The U.S. Department of Education (Department) today announced Project School Emergency Response to Violence (Project SERV) grants to four Historically Black Colleges and Universities (HBCUs) that were disrupted by bomb threats last year.
Vice President Kamala Harris was as integral to the negotiations as anyone else in helping to reach a bipartisan deal so America could avoid defaulting on its debt obligations.
This June 17, visit “Inspire!” Newark’s Underground Railroad pop-up exhibition, for refreshments and comments by historian and artist Noelle Lorraine Williams.
The New Jersey Historical Commission (NJHC) invites residents to share their thoughts about establishing a Black Heritage Trail.
The Hunterdon County Division of Housing will conduct a lottery for those who want to get on the waiting list for the subsidized Housing Choice Voucher Program.
The NYC Banking Commission’s first-ever public hearing ended with a vote from all three commission members that urged NYC to limit its deposits at Capital One and KeyBank.
The National Black United Front (NBUF) will hold its 44th National Convention at the Healthy Village Learning Institute (1102 Freemont Street, McKeesport, PA 15132; just outside Pittsburgh) from July 7–9.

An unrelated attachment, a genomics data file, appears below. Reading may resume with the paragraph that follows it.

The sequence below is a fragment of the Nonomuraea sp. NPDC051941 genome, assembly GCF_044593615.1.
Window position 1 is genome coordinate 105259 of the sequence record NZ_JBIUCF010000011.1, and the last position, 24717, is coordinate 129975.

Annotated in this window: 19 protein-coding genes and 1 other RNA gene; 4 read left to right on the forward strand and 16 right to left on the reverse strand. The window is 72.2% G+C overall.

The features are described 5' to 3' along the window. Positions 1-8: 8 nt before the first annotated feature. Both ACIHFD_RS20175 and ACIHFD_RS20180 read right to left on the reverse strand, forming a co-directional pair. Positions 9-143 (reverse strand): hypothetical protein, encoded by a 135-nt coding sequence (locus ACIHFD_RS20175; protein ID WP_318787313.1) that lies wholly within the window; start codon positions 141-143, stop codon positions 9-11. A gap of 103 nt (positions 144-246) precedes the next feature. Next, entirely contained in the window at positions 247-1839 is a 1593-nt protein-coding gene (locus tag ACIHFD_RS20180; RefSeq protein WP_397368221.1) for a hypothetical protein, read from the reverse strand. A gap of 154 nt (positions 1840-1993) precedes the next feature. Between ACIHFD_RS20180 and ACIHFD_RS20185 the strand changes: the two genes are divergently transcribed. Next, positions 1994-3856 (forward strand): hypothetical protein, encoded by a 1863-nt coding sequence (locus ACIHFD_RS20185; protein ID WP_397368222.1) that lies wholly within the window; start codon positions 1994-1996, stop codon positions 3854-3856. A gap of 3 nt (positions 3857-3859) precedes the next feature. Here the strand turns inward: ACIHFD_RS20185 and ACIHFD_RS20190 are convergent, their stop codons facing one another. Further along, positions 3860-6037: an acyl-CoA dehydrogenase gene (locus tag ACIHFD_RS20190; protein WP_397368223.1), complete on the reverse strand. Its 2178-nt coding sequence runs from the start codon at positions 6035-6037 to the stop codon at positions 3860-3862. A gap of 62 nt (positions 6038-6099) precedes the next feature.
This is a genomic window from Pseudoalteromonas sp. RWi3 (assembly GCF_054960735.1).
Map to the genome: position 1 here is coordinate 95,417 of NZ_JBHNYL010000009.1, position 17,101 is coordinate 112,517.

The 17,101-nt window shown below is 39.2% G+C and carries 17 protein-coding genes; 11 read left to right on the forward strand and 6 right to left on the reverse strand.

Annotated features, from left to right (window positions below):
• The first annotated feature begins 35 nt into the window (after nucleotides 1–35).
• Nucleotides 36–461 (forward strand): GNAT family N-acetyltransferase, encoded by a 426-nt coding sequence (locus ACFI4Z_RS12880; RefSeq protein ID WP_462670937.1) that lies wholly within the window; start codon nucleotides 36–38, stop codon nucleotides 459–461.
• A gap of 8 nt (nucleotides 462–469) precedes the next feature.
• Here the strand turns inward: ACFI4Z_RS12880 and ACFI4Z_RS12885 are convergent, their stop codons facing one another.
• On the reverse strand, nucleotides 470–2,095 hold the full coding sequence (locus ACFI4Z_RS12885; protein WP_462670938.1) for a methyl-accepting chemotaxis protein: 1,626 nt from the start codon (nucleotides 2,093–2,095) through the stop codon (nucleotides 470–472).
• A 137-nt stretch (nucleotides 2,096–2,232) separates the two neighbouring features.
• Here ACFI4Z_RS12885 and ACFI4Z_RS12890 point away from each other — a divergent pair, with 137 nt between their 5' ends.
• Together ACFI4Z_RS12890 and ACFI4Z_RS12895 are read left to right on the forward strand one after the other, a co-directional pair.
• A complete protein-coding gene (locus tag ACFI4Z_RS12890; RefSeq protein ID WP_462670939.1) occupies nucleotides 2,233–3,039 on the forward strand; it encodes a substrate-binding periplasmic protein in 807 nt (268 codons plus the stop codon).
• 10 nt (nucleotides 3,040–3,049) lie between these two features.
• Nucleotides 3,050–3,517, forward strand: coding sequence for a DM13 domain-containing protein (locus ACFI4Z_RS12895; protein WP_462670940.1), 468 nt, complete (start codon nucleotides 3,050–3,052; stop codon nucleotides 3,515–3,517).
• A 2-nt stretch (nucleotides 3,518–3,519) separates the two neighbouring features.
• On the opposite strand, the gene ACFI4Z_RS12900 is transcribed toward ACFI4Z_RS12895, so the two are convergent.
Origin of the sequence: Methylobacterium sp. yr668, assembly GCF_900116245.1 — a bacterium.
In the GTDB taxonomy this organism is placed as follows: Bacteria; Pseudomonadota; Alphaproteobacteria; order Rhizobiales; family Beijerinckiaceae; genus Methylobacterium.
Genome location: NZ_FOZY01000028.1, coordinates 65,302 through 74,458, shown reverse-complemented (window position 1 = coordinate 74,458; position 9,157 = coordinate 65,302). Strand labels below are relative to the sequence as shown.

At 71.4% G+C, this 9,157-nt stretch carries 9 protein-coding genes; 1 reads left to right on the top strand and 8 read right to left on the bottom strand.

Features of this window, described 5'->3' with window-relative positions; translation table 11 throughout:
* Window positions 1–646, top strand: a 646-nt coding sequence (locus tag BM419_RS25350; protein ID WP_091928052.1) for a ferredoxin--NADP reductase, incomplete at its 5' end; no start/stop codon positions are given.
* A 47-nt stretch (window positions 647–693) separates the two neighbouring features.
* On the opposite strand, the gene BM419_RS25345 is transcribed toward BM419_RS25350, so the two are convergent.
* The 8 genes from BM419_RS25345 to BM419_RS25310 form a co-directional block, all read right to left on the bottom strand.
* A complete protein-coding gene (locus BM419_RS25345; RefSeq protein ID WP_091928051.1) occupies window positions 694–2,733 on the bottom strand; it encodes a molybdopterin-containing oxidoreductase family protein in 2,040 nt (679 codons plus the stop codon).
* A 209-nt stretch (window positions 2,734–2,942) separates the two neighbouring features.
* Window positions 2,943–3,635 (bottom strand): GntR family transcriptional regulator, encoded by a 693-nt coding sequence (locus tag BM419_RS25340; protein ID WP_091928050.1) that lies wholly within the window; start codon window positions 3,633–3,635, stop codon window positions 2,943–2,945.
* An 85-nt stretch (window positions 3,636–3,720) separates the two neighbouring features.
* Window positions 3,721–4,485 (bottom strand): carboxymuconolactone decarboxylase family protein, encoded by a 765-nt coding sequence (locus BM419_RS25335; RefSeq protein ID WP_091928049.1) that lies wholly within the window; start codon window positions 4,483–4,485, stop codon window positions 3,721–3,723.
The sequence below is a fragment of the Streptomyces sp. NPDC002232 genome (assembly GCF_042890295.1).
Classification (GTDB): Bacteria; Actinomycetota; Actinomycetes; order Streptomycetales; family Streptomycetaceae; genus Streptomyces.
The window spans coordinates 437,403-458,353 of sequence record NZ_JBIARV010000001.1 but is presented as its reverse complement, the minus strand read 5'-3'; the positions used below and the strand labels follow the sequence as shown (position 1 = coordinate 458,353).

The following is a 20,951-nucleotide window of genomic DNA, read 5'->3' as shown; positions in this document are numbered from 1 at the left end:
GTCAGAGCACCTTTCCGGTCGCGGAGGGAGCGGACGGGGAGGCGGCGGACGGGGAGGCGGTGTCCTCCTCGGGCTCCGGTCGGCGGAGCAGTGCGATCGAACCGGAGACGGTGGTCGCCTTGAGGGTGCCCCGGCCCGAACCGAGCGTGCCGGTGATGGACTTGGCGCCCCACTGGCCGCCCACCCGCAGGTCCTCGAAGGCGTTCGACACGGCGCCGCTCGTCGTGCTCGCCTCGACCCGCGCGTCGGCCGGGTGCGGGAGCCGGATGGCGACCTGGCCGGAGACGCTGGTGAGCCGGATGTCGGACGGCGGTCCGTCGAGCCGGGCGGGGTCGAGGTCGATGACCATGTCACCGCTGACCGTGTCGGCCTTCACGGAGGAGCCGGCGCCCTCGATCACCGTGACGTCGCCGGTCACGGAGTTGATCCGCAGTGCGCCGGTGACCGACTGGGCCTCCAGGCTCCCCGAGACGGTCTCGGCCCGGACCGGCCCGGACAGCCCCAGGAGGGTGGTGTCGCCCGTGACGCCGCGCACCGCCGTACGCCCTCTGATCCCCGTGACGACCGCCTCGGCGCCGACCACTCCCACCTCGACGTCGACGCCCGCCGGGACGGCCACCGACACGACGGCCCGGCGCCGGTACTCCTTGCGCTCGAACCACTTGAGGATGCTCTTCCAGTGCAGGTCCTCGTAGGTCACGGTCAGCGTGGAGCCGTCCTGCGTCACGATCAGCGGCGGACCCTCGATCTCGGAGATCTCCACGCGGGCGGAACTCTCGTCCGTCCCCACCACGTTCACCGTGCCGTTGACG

A church associate of a pastor and town councilwoman who was gunned down in her SUV outside her home in February was arrested Tuesday on murder and gun charges, New Jersey prosecutors said.
A third man has been charged in the 2002 shooting death of Run-DMC star Jam Master Jay, prosecutors said Tuesday, marking the latest movement in a case that languished for years.
The "Queen of Rock 'n' Roll," Tina Turner, is reportedly being laid to rest at a private funeral, according to several European news outlets.
Manhattan District Attorney Alvin Bragg and New York State Senator Cordell Cleare are calling on the New York State Legislature to eliminate the five-year criminal statute of limitations for sex trafficking and extending the window for survivors to file lawsuits.
As the Supreme Court decides the fate of affirmative action, most U.S. adults say the court should allow colleges to consider race as part of the admissions process, yet few believe students’ race should ultimately play a major role in decisions, according to a new poll.